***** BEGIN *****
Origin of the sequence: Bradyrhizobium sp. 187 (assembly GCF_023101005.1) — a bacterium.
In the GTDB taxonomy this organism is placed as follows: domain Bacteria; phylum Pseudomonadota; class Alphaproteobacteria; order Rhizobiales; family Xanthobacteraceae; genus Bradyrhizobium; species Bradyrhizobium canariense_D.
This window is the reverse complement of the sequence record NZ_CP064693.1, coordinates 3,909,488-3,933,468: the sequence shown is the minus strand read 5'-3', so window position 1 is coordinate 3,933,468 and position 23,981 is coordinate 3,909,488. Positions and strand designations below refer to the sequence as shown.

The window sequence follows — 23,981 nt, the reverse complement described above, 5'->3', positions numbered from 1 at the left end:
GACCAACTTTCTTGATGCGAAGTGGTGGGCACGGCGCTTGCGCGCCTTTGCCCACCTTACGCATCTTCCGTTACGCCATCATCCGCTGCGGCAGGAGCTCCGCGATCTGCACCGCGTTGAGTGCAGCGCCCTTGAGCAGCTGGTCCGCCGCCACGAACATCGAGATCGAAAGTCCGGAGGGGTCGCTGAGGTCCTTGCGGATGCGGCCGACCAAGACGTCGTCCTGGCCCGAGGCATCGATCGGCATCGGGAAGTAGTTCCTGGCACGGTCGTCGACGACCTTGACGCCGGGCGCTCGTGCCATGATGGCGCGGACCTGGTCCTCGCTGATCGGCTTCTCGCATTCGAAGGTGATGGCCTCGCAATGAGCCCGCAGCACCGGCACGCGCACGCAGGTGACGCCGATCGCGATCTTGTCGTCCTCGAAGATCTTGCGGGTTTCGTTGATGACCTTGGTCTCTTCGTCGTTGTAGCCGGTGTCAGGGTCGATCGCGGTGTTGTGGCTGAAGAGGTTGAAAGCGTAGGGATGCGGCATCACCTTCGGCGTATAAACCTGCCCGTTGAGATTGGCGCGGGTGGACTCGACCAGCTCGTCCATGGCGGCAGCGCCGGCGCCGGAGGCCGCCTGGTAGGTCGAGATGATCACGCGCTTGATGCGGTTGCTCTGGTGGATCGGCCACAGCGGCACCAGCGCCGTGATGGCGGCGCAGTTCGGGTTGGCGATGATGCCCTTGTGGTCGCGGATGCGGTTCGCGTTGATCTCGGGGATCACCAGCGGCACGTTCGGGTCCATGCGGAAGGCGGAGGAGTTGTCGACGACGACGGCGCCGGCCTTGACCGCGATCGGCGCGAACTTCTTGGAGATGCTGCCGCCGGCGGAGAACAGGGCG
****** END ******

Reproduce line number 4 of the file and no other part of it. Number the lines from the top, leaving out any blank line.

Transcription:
The window sequence follows — 23,981 nt, the reverse complement described above, 5'->3', positions numbered from 1 at the left end: